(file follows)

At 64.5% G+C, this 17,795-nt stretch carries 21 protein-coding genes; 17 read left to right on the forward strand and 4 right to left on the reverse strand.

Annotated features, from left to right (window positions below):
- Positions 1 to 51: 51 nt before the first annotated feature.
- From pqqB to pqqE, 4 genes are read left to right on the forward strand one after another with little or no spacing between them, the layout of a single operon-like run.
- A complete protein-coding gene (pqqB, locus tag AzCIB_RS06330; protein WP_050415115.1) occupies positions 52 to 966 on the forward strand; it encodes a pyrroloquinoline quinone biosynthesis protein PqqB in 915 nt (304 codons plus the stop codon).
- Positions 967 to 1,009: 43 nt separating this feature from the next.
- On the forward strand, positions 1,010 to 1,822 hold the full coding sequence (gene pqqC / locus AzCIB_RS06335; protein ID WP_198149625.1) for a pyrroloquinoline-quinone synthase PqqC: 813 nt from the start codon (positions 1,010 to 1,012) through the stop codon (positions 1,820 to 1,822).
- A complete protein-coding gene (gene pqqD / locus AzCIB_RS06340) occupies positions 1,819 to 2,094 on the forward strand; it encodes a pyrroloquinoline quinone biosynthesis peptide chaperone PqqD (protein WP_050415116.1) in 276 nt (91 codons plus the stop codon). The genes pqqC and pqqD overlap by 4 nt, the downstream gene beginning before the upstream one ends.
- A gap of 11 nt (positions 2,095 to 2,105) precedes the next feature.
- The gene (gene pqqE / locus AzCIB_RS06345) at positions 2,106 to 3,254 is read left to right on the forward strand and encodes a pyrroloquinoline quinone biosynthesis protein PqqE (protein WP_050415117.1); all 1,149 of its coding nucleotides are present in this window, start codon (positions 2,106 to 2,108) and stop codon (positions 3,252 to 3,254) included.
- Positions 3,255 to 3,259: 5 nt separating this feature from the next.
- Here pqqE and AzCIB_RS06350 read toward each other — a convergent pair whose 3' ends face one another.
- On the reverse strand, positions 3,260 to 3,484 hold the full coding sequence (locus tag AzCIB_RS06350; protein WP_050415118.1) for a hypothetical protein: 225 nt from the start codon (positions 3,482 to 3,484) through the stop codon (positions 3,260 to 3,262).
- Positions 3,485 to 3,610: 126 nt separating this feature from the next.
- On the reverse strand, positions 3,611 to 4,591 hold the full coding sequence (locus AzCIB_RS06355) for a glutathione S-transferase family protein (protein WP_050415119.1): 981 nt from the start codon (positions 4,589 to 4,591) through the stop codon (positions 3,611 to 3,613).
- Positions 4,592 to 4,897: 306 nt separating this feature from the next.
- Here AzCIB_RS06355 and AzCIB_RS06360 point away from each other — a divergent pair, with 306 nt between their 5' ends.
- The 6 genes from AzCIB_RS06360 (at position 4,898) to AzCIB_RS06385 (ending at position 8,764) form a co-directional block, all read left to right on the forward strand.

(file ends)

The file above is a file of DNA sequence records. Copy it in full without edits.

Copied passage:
At 64.5% G+C, this 17,795-nt stretch carries 21 protein-coding genes; 17 read left to right on the forward strand and 4 right to left on the reverse strand.

Annotated features, from left to right (window positions below):
- Positions 1 to 51: 51 nt before the first annotated feature.
- From pqqB to pqqE, 4 genes are read left to right on the forward strand one after another with little or no spacing between them, the layout of a single operon-like run.
- A complete protein-coding gene (pqqB, locus tag AzCIB_RS06330; protein WP_050415115.1) occupies positions 52 to 966 on the forward strand; it encodes a pyrroloquinoline quinone biosynthesis protein PqqB in 915 nt (304 codons plus the stop codon).
- Positions 967 to 1,009: 43 nt separating this feature from the next.
- On the forward strand, positions 1,010 to 1,822 hold the full coding sequence (gene pqqC / locus AzCIB_RS06335; protein ID WP_198149625.1) for a pyrroloquinoline-quinone synthase PqqC: 813 nt from the start codon (positions 1,010 to 1,012) through the stop codon (positions 1,820 to 1,822).
- A complete protein-coding gene (gene pqqD / locus AzCIB_RS06340) occupies positions 1,819 to 2,094 on the forward strand; it encodes a pyrroloquinoline quinone biosynthesis peptide chaperone PqqD (protein WP_050415116.1) in 276 nt (91 codons plus the stop codon). The genes pqqC and pqqD overlap by 4 nt, the downstream gene beginning before the upstream one ends.
- A gap of 11 nt (positions 2,095 to 2,105) precedes the next feature.
- The gene (gene pqqE / locus AzCIB_RS06345) at positions 2,106 to 3,254 is read left to right on the forward strand and encodes a pyrroloquinoline quinone biosynthesis protein PqqE (protein WP_050415117.1); all 1,149 of its coding nucleotides are present in this window, start codon (positions 2,106 to 2,108) and stop codon (positions 3,252 to 3,254) included.
- Positions 3,255 to 3,259: 5 nt separating this feature from the next.
- Here pqqE and AzCIB_RS06350 read toward each other — a convergent pair whose 3' ends face one another.
- On the reverse strand, positions 3,260 to 3,484 hold the full coding sequence (locus tag AzCIB_RS06350; protein WP_050415118.1) for a hypothetical protein: 225 nt from the start codon (positions 3,482 to 3,484) through the stop codon (positions 3,260 to 3,262).
- Positions 3,485 to 3,610: 126 nt separating this feature from the next.
- On the reverse strand, positions 3,611 to 4,591 hold the full coding sequence (locus AzCIB_RS06355) for a glutathione S-transferase family protein (protein WP_050415119.1): 981 nt from the start codon (positions 4,589 to 4,591) through the stop codon (positions 3,611 to 3,613).
- Positions 4,592 to 4,897: 306 nt separating this feature from the next.
- Here AzCIB_RS06355 and AzCIB_RS06360 point away from each other — a divergent pair, with 306 nt between their 5' ends.
- The 6 genes from AzCIB_RS06360 (at position 4,898) to AzCIB_RS06385 (ending at position 8,764) form a co-directional block, all read left to right on the forward strand.